Compounded Expenses

In a previous post,  “How much do you need to retire” , i concluded that the key component to that question lies in your expenses and that will determine how far are you away from reaching financial independence. In a separate post,  “Knowing your real hourly wage”, we also discussed our “real hourly wage”, where work related expenses are also taken into account.

In this post, I’m going to quantify what are you actually spending when your expenses is instead invested and compounded over a period of time.

I listed below on all the possible working expenses that one might incur throughout the week (all in Singapore Dollars):

Commuting (City Express Bus – $50 both ways)

Meals (Starbucks coffee – $25, executive set lunch -$100,  tea break snack – $25)

Other worklife related expenses (Gym membership – $25, massage – $25)

Total working expenses per week = $250 ( $1000 per month)

Below is a compounded expenses table if expenses is invested instead of being spent. (Returns @ 5% annually and compounded over 30 years)

Compound interest – meaning that the interest you earn each year is added to your principal, so that the balance doesn’t merely grow, it grows at an increasing rate – is one of the most useful concepts in finance. 



Lets say you spend $100 per month on your Starbucks coffee:

If $100 per month / $1200 per year is save and invested instead of being spent on your coffee, this amount compounded annually @ 5% will turn to $83,712.96 at the end of 30 years. So this $100 per month expense actually turns to a potential future value of $83,712.96 (refer to above table) .

So the $1000 you spend on a monthly basis on the above expenses (commuting, meals and others) might be worth a potential future value of $837,129.60. This amount at the end of 30 years will be very significant contribution towards a secure and comfortable retirement.


A lot of people will complain that they are working too hard nowadays and they really need to spend that money to make them feel “happy” or to justify the hard work they have put in. I’m not asking you to stop drinking Starbucks coffee altogether but try to drink it once in a while to ensure that you save some money. It helps you to manage your short term happiness against the long term effect you might have towards a more comfortable financial future. And to me, its more about making little changes everyday to reduce your expenses and conscientiously ask yourself if drinking Starbucks coffee everyday will really make you happy. This will make you change your perspective about spending that mere $5 Starbucks coffee forever.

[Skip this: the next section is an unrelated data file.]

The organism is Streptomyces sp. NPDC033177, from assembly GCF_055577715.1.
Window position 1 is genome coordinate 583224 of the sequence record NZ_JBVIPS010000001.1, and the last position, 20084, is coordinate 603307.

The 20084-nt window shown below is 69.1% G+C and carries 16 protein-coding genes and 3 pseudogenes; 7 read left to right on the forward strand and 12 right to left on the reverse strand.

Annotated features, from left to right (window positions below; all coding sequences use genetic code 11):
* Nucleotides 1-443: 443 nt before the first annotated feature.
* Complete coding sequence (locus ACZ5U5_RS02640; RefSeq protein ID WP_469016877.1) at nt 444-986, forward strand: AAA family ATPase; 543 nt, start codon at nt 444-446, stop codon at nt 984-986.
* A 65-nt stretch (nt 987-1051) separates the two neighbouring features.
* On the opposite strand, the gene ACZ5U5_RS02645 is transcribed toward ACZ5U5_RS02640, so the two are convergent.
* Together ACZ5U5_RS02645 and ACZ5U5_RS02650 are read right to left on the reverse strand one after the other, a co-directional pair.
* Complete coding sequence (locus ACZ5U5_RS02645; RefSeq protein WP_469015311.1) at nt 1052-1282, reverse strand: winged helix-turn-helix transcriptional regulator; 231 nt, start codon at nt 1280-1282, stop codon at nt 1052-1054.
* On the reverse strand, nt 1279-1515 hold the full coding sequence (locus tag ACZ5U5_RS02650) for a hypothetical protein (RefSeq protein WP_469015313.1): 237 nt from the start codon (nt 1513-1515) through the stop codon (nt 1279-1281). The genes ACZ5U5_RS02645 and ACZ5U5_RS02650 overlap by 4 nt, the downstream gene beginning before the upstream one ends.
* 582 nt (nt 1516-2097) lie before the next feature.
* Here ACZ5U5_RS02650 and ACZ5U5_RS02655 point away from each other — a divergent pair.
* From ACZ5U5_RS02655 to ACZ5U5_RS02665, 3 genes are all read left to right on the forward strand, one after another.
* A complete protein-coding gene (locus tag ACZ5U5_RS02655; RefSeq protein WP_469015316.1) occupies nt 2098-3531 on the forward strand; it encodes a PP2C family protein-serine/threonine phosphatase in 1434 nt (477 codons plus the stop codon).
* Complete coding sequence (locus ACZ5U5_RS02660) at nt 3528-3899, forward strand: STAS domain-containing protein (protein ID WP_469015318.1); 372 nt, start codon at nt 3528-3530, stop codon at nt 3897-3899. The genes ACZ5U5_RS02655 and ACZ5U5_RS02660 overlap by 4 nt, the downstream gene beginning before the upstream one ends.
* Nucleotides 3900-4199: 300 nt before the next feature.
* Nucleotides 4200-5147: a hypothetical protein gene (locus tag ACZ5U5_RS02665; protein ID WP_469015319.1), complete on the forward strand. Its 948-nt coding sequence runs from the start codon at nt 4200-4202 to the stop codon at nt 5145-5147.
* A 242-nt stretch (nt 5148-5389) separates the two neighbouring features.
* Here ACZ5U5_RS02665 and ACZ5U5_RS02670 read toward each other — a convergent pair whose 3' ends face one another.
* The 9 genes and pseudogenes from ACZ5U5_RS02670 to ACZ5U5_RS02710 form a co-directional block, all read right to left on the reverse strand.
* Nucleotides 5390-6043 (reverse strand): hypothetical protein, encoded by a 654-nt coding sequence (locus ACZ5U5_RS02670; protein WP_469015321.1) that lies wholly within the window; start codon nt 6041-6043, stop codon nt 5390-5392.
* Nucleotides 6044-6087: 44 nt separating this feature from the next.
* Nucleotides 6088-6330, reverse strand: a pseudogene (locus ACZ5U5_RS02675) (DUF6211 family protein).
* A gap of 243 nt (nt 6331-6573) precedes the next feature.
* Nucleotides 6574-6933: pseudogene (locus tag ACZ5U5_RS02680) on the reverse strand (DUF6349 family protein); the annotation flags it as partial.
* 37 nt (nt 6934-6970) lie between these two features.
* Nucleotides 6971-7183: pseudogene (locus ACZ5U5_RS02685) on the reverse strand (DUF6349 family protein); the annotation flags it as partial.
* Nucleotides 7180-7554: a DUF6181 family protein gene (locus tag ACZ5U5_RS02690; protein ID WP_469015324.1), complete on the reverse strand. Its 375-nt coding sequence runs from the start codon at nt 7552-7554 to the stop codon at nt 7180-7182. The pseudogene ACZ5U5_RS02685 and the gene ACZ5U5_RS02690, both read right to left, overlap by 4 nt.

Recently, we just moved into our new minimalist home and was contemplating if i should sign up for a cable TV  with our local telco Singtel Mio TV with sports channel for about $70 a month (that is a potential $840 a year of expense). As you might already know, the prices of this kind of cable TV packages will only go up and never go down. And once you sign up, you will be hooked and will always have to upgrade your plan to maintain your lifestyle.

So i was explaining to Kate that we should instead invest this money in Singtel stock instead as i think they are making good money out of consumers like us. They also pay a steady dividend of 4-5% annually and is the largest Southeast Asia telecommunication company (brief description below).

Singapore Telecommunications Limited, commonly abbreviated as Singtel, is a Singaporean telecommunications company, with a combined mobile subscriber base of over 600 million customers in 25 countries at end of July, 2016, making it one of the largest mobile network operators in Singapore and the 20–30 largest in the world.

I also mentioned to Kate that once we invested enough in Singtel stock to pay us annual dividends that is equivalent to  $840, during then we decide whether to subscribe for cable TV or not (but I guess end of the day, i might not miss cable TV at all). This will act as a motivation for us to save and invest instead of just spending all the money without weighing all our available options. As an alternative , we watch shows/videos online and frequent the library.

You might be thinking of retirement at age 60 or you might fear not being able to retire at all. For other people, it might take 30 years to reach financial independence, but for us with a minimalist lifestyle, we might reach it within 10 years.  I guess life is all about choices and it is possible if you are willing to make small changes to your lifestyle.


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